What does terrorism look like? In this country we think perhaps first of bombs; of explosions that destroy buildings and lives, buses and tube carriages. We got used to bombs when the IRA was at its most active. After 7/7, we had to get to grips with the idea that explosives need not be “planted”, but could be detonated by a person willing to lose their own life in the act of taking others.
In the last year, we have seen cruder acts of terror too. Cars and vans, hired specifically to kill, have been used to devastating effect. Attackers have run amok with knives. In every case bodies have been strewn around; blood has spattered pavements; families and communities have been left grief-stricken.
But what does a terrorist look like? Thirty years ago we would probably have imagined a white Irishman, maybe with his face partially covered by a balaclava. Today, in the UK, our first thought on hearing about a terror attack might be to envisage a Muslim – of Asian heritage perhaps, a beard? Every age has its own bogeymen, each different but conforming in equal measure to a stereotype.
What then to make of the latest attack to hit Britain this year? After Westminster, Manchester and Borough Market, Finsbury Park is the latest venue to play host to apparent terrorism. Once again, a vehicle has been weaponised, seemingly driven with intent into a crowd of innocent people. And yet the driver, now under arrest, is a white man; the victims of the latest tragedy had been attending prayers at a local mosque. Witnesses report that the man shouted “I want to kill all Muslims”.
As news of the horror broke, some reports raised the spectre of “terror” straight away; others were more cautious about the nature of what had happened. A few voices expressed suspicion – misplaced, it seems – that the media was deliberately avoiding the term because, while the scene might have resembled terrorism, the suspect didn’t conform to our current vision of a terrorist.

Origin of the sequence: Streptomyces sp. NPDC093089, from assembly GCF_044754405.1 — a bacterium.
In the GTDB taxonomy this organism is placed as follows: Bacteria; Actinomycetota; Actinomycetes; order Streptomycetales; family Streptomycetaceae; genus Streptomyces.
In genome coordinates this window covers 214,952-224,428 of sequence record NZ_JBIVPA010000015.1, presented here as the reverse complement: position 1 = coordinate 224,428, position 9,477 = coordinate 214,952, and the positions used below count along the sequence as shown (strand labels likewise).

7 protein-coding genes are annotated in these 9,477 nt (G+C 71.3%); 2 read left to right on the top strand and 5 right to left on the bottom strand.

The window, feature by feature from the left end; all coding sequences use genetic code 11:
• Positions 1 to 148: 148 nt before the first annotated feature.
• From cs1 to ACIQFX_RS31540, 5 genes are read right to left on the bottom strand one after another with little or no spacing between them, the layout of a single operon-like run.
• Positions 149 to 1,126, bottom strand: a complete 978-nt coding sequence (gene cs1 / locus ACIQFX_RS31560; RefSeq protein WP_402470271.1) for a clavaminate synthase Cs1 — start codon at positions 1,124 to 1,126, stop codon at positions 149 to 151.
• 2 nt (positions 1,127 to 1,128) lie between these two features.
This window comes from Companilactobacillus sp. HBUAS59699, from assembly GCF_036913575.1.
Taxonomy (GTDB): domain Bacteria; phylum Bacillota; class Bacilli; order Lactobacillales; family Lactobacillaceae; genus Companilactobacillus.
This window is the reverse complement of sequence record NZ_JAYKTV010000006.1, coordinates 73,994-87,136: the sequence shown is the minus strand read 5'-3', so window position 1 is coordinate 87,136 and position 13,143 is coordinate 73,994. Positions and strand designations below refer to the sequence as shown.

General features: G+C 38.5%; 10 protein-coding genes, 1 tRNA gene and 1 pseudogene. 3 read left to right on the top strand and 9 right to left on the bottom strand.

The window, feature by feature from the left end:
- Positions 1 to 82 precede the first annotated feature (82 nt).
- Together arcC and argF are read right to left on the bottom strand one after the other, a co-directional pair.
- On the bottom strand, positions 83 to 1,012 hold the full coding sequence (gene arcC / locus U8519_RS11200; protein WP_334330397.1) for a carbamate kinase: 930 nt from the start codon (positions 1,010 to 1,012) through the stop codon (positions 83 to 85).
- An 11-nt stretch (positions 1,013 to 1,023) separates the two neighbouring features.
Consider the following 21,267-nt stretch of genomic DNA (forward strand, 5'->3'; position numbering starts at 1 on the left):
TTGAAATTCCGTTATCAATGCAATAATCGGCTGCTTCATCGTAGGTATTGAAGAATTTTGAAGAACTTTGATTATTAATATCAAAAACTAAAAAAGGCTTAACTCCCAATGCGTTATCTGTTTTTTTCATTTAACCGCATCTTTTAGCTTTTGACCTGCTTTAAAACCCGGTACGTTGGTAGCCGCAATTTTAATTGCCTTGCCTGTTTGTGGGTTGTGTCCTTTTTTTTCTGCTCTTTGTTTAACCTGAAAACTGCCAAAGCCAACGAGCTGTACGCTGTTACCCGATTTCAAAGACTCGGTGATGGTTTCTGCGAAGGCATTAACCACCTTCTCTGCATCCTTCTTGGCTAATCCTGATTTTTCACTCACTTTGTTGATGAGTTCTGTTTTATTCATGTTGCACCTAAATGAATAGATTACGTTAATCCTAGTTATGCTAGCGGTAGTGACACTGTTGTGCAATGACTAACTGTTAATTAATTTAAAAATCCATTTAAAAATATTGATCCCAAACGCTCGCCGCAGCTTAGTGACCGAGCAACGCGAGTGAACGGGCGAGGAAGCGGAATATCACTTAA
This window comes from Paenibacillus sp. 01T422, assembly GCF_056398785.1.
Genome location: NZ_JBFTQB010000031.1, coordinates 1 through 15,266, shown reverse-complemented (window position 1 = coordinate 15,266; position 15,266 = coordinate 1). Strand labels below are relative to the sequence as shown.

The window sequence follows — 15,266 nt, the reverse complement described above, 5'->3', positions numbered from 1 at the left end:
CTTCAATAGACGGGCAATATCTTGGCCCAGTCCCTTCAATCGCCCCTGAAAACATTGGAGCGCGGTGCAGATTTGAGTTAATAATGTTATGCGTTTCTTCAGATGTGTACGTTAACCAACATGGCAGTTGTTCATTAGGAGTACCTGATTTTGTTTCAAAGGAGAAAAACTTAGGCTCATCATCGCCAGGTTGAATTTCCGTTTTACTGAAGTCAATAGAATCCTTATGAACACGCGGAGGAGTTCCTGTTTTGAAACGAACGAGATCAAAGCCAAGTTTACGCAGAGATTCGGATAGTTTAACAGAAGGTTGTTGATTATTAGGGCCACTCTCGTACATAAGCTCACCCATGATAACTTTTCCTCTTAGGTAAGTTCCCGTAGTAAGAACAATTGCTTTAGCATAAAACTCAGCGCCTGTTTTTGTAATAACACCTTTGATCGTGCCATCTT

In fact, with the police confirming that they are treating the incident as a terror attack, media reports quickly followed suit. Yet with a man in custody, there will be more challenges to come for journalists and commentators when legal proceedings seek to establish the facts of the case and the motivations of the driver.
After every act of terror we demand answers to the same old questions: what ideology drove the culprit; how was he (almost always he) radicalised; how could a person be so hate-filled that they would take innocent lives of people they knew nothing or little about? And for the most part we prefer simple solutions. The IRA’s aims – and the context of its establishment – we could more or less understand; their methods were horrific but broadly conventional. Islamist extremists, motivated by a twisted vision of religion, seem also to have a shared conviction in an armed struggle – albeit one which is framed as a clash of civilisations. Their links, real or imagined, to Isis and other similar groups bolster the impression that they are part of something bigger than their own actions.
But when it comes to terror attacks that sit outside such established narratives we seem to struggle. Consider the murder last year of Jo Cox MP by Thomas Mair – a politically motivated act, influenced by an obsession with Nazism and distaste for multiculturalism. Or Anders Breivik, the mass killer who had a hatred of immigrants, especially Muslims, and of the social democracy which had permitted Norwegian society to become something he detested. Or Pavlo Lapshyn, convicted in 2013 following the murder of an elderly Muslim and the bombing of several mosques, was a white supremacist.
Without obvious connections between these men, and with no overarching group to which they all pledged fealty, the crimes they commit tend to be presented as one-offs. The men are often “loners”; “oddballs” who had struggles with mental health or difficult family backgrounds.
Those descriptions may well be accurate of course; just as they might in relation to many of those who end up being labelled merely Islamists. After all, it is almost always a range of factors which lead a person to become a terrorist.
We should always be reluctant to reach simplistic conclusions about why someone becomes a violent extremist. But equally we must accept that there are dots to be joined between Mair, Breivik and Lapshyn – and perhaps the person who drove his van into a crowd of Muslims in Finsbury Park – just as there are between Islamists such as Salman Abedi, Khuram Butt and Michael Adebolajo. To confront ideologies of hate, we must first recognise them – whether they have developed from religious zeal or from nationalistic or racist creeds. And in the end we must dismantle them all.